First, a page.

More importantly, I do not support the idea that a state can pass any arbitrary law whatsoever and that anyone who “violates” such arbitrary laws has “harmed” the state. Suppose a state declares that wearing blue shirts are illegal and I wear a blue shirt. What “harm” have I caused to the state? Who or what is the victim?

  3. I am licensed to concealed carry in 38 states (major pain to get done) and every instructor DRILLED into the classes about reciprocity and to be careful of other states gun laws. Her instructor must not have, which is IMO reprehensible, since NJ is so draconian, right next door to her. Having said that, it still falls on her to understand the gun laws in neighboring states. This was a really, really unfortunate case of someone who thought she was doing the right thing but who was unaware of the laws in NJ.

    The really sad part is that criminals in NJ carry concealed all the time and a lot of them never get caught.

    • What instructor?

      In PA you can get an LTCF just by being a resident. No classes required (like Utah or Florida).

      • GA has no class requirement either. My question is…at what point did she allow the cop to find the gun? I have argued this over again that when pulled over for a moving violation, the cop asks for your license and proof of insurance. Hand those two documents over and wait for him to return with the citation. The fact that a gun is in her purse or love box is protected by several amendments. Self incrimination is one. DO NOT CONSENT TO A SEARCH! If he asks if you have any drugs or weapons in the vehicle, you must use the phrase “I do not consent to a search”. He will search anyway saying your answers are evasive giving him cause, but that will not hold up in court as you clearly stated that the search was against your consent therefore illegal and anything found will be unusable as evidence in court since it was illegally obtained.

        • Wow, someone would really have to be an idiot to follow internet-degree lawyering like that. All a police officer needs it reasonable suspicion to search certain areas of a car for a weapon (US v Vinton). Not probable cause!

          Here’s an idea… if you’re already in violation of the law and a cop asks you if you have a weapon, just lie and say no. At least you’ll be breaking the law slightly less stupidly than by following the advice of copblockers who spend their free time on probation.

          Or stay out of states like NJ…

    • I believe that virtually every concealed carry instructor out there discusses reciprocity, many doing so at length. I do not believe you’re licensed in 38 states, though, as in you hold 38 different licenses/permits, as opposed to holding a single license that is recognized in many states via reciprocity.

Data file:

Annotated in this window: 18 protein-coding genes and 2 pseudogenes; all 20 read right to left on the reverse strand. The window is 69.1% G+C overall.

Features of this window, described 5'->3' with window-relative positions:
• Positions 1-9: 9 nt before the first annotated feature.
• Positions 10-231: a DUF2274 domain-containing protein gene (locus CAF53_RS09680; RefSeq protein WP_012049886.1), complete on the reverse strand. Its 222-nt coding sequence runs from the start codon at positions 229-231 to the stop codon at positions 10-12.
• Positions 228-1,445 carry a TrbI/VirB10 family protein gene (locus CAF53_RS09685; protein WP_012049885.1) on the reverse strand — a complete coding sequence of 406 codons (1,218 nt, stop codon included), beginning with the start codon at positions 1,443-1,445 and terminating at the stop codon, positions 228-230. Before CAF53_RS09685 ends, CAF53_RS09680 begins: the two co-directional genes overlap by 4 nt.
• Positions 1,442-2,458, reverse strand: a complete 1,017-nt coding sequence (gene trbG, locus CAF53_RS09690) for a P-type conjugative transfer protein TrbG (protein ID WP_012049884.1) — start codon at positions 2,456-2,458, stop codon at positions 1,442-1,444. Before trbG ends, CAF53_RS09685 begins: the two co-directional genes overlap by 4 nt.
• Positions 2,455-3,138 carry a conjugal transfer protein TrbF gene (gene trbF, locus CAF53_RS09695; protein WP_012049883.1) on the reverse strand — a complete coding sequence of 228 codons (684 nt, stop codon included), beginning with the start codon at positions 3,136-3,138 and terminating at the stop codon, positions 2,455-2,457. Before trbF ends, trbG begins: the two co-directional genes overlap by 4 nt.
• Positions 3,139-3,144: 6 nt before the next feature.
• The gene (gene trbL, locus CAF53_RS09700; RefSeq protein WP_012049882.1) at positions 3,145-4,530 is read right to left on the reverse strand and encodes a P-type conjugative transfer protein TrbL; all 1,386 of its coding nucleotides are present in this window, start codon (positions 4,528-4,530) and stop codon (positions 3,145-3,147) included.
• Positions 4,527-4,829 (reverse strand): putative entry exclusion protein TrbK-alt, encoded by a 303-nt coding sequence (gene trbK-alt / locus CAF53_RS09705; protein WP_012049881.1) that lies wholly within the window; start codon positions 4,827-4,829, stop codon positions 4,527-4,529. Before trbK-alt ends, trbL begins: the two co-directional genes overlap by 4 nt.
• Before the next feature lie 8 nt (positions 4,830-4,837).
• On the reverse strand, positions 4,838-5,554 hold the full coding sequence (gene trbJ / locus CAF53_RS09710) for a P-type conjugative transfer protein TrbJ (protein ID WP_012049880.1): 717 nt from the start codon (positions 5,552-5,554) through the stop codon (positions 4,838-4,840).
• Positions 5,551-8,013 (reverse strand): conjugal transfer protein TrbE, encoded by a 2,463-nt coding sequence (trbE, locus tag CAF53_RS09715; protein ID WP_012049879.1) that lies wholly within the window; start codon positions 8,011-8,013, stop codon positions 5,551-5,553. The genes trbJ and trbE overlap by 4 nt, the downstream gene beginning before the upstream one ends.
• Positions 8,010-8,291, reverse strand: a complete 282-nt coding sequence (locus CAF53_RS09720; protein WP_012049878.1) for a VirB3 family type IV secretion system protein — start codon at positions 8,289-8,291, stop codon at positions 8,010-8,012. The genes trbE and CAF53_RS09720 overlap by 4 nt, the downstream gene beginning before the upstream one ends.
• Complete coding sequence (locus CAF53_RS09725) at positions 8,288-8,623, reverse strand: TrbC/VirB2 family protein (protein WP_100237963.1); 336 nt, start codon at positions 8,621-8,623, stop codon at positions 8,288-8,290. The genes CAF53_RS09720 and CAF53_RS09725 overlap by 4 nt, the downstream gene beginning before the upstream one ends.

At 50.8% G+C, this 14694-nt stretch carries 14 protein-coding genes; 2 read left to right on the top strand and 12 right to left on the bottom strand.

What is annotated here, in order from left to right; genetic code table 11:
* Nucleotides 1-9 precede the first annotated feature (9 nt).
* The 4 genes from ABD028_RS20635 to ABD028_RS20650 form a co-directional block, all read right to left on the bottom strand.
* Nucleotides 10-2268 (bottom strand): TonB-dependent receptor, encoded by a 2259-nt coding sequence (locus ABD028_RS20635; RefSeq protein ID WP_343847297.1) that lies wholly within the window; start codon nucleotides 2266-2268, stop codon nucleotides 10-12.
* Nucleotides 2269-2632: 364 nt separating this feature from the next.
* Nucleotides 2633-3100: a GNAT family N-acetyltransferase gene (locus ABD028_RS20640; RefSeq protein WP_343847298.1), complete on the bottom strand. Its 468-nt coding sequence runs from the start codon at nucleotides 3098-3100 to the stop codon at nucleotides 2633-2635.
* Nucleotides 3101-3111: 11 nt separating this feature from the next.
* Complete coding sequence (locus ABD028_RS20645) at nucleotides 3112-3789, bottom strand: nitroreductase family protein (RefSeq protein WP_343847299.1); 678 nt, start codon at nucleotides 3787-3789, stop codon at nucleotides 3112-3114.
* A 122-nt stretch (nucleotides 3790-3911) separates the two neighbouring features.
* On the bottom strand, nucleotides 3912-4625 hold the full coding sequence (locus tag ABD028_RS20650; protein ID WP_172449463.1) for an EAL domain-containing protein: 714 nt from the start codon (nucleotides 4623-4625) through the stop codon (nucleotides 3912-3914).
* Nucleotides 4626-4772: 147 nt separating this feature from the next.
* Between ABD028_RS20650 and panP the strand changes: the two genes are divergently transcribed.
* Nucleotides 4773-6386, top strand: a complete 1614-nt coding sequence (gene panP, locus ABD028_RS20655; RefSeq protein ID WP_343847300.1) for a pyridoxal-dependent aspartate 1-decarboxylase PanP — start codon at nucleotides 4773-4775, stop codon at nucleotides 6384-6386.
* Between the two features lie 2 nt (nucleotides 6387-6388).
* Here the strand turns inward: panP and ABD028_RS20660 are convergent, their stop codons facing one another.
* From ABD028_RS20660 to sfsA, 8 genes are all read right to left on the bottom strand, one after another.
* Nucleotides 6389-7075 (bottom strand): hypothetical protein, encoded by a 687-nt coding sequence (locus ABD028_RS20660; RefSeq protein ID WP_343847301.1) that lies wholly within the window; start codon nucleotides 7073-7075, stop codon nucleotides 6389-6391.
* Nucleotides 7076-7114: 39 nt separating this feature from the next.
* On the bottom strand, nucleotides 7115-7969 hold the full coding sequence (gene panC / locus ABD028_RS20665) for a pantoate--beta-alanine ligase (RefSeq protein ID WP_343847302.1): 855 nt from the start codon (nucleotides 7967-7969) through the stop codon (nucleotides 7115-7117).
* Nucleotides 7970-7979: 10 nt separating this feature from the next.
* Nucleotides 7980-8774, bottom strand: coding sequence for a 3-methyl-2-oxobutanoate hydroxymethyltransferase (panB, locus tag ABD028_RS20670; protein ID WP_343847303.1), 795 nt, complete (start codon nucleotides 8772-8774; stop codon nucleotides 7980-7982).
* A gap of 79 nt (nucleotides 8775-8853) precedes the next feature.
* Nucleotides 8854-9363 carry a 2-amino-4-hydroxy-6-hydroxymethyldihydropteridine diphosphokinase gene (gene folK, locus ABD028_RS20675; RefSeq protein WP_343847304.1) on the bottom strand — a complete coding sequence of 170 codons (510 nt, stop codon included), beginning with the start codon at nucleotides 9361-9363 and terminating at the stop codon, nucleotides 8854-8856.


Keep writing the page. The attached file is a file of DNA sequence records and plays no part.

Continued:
For starters, every other license but that of your state of residence would necessarily be a non-resident license. By my count, only 29 states even offer non-resident licenses. Beyond that, there are usually major strings attached to getting a NR license. Must own property there, must own a business there, must have some kind of secondary residence there (like a vacation home or rental), must be employed there for a certain amount of time (as in working on a temporary project for your employer), and other conditions I may not even be aware of. Even NR licenses typically require course completion (yes, even with UT and FL, though not PA) and typically that must be conducted within the state. (I know UT’s can be conducted out of state, there may be some others.)

      It would cost many thousands of dollars to get all of those licenses, even if you had eligibility as a non-resident, and that’s before we get into the whole “may issue” tar pit, or the “shall issue” states that still leave enough wiggle room to be de facto “ain’t never gonna issue, so don’t try.” And that’s still giving you credit for the few no permit required states, which you don’t even deserve since you specified “licensed” in 38 states.

      • PA is Shall Issue in name only. See:
        http://articles.philly.com/2010-08-31/news/24974423_1_city-cops-philadelphia-cops-security-guards

        Some municipalities use the “character and reputation” clause to deny permits to people who haven’t committed any crime. Like being charged but having charges dropped, or having too many parking tickets. Or, I shit you not, having a gun stolen from you. If that’s what you’d call Shall Issue, then I’m really interested in what May Issue means to you.

        • In layman’s terms….may issue is when you apply for a license, they ask why, you say self defense, they say they don’t think you need it and revoke your ap.
          Shall issue…..you apply, they check your background and if you’re legally allowed to have one, they are required by law to issue….regardless if they don’t think you need it.
          In Pennsylvania, only cities of the first class ( which are Philadelphia and ( I believe) Pittsburgh) have differing laws about carry, which still enable you to carry but I’m not sure if its concealed or open

        • Shall issue…..you apply, they check your background and if you’re legally allowed to have one, they are required by law to issue….regardless if they don’t think you need it.